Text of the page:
CHARLOTTE, N.C. — For the first time, the LYNX Blue Line Extension ran during the morning rush hour Monday.
Thousands of people used the light rail route, which runs from uptown to UNC Charlotte, during the opening weekend -- and even more people rode it to work Monday.
Between 6:30 a.m. and 8:45 a.m., trains will run every eight minutes. They will also run every eight minutes between 3:30 p.m. and 6 p.m. daily.
Some riders were surprised to find a significant charge tied to their trip Monday.
A CATS spokesperson told Channel 9 that riders will eventually have to pay to park at the JW Clay and the University City Boulevard parking decks.
It all depends on the type of light rail ticket riders buy. A day pass ticket for $6.60 or a ticket of a higher price means riders won't have to pay a parking fee.
However, a ticket purchased of lesser value, like a round trip ticket for $4:40, will cost you $10 when you leave the lot.
“I was looking online and it said all the stations that had the parking were free so I thought the University and JW Clay would be free as well,” said Juan Gaddy.
Exiting the JW Clay or UCB parking decks without a valid pass will be treated just as fare evasion on the LYNX trains is treated. Anyone who does not have a valid pass when leaving will be given a warning citation if it is a first offense. If the person is already in the fare evasion database, they will receive a N.C. uniform citation that could result in a $50 fine.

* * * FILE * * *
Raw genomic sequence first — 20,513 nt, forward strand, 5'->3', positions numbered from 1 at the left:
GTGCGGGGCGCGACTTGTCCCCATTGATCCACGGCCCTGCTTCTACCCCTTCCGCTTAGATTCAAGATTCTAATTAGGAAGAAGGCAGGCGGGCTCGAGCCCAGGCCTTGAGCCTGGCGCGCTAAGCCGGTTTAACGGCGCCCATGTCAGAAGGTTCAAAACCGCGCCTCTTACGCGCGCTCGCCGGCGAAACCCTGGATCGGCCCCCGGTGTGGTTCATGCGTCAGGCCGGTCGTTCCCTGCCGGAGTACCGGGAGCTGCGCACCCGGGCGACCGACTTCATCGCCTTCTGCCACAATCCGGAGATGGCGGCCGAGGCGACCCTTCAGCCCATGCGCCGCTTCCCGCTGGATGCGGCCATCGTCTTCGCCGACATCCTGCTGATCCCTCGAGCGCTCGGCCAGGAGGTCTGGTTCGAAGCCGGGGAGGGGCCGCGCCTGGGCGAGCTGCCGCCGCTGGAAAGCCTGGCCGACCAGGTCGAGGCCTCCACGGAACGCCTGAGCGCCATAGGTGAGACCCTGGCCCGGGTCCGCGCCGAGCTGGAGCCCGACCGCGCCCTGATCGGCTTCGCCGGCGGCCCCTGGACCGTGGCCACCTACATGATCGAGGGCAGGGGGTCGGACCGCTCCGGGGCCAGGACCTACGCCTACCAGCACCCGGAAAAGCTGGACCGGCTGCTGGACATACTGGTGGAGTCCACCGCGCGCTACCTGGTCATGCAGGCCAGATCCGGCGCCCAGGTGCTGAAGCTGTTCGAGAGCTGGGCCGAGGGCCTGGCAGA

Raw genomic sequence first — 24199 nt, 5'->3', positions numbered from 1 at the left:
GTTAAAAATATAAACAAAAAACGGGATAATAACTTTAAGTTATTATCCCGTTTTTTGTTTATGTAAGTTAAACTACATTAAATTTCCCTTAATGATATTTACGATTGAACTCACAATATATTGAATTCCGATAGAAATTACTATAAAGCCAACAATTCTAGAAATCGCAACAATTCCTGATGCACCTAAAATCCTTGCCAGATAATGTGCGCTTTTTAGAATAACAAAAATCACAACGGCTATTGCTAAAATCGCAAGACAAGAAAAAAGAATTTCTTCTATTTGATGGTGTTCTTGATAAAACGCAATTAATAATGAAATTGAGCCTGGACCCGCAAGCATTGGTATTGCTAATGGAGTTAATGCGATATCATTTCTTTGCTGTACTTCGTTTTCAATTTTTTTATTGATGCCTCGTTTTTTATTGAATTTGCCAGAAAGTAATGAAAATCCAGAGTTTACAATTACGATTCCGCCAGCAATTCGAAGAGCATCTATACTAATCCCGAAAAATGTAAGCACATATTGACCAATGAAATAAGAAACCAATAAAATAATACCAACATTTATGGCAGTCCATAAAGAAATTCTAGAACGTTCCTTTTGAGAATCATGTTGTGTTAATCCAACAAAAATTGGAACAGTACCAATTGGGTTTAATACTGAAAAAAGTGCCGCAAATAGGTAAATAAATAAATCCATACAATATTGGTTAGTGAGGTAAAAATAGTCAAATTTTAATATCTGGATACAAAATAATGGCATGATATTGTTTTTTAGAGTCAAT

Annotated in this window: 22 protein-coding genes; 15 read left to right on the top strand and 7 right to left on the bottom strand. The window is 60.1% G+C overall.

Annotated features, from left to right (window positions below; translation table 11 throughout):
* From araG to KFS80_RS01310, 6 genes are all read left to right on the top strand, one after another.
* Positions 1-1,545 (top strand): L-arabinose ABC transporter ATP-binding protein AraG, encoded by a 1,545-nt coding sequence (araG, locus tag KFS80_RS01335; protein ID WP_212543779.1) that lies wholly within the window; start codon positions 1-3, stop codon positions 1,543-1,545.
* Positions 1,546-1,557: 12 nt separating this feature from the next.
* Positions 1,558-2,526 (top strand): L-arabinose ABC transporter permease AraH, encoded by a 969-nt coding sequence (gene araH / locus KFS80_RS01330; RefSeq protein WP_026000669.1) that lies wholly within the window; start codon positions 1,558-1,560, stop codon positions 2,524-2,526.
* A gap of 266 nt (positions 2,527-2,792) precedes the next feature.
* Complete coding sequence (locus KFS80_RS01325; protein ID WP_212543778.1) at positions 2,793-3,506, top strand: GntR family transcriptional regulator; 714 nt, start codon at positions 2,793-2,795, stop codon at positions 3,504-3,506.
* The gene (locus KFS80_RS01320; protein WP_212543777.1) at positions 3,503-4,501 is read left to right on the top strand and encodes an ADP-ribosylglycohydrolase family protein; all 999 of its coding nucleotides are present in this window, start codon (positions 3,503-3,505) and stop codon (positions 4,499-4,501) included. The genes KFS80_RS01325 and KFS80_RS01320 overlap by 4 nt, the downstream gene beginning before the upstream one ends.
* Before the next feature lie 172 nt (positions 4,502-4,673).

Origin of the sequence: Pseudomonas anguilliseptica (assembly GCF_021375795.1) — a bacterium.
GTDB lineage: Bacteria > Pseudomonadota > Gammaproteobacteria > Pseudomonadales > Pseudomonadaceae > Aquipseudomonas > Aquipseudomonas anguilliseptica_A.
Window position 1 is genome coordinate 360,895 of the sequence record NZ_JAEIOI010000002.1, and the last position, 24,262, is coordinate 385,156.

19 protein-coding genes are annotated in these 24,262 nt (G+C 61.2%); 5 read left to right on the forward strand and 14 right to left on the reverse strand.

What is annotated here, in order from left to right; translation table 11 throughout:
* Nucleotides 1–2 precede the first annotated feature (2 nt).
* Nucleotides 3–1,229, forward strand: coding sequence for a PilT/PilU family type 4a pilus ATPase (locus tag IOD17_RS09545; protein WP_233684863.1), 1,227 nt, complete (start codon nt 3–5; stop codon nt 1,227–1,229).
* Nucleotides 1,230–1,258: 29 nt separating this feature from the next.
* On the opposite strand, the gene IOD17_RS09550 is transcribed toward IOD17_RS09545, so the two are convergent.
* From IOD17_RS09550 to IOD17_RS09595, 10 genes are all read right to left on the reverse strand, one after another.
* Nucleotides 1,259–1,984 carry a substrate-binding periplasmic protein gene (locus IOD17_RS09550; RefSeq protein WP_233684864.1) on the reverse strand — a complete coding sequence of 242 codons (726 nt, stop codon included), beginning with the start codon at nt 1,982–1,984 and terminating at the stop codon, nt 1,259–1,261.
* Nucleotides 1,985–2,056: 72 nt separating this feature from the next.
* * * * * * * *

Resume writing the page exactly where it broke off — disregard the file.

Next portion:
It is free to park at the other 13 stations.
A CATS spokesperson said the parking fee is in place at the two stations because they don’t want UNCC students to take up all the parking spots.
CATS has made several changes to its bus service to accommodate the Blue Line Extension.
Starting Monday, people in Cabarrus County can get to the light rail without a car. The “Concord-Charlotte Express Bus Route” will run from the transit center in Concord to the new light rail station at JW Clay Boulevard in University City.
The bus route starts a little after 5 a.m. and will run on the hour until 7:30 p.m.
Channel 9 spoke with some riders who said the Blue Line Extension is saving them lots of time.
“It’s nice, real convenient,” said Andrew Russel. “No traffic lights, that's the best thing. And it’s a one shot.”
Overall, the first few days of the Blue Line Extension have been a success, but it is something drivers will have to get used to.
CATS said the number one issue they're worried about is motorists being confused by the crossing gates, and engineers will monitor intersections for at least the first month before making any necessary changes.
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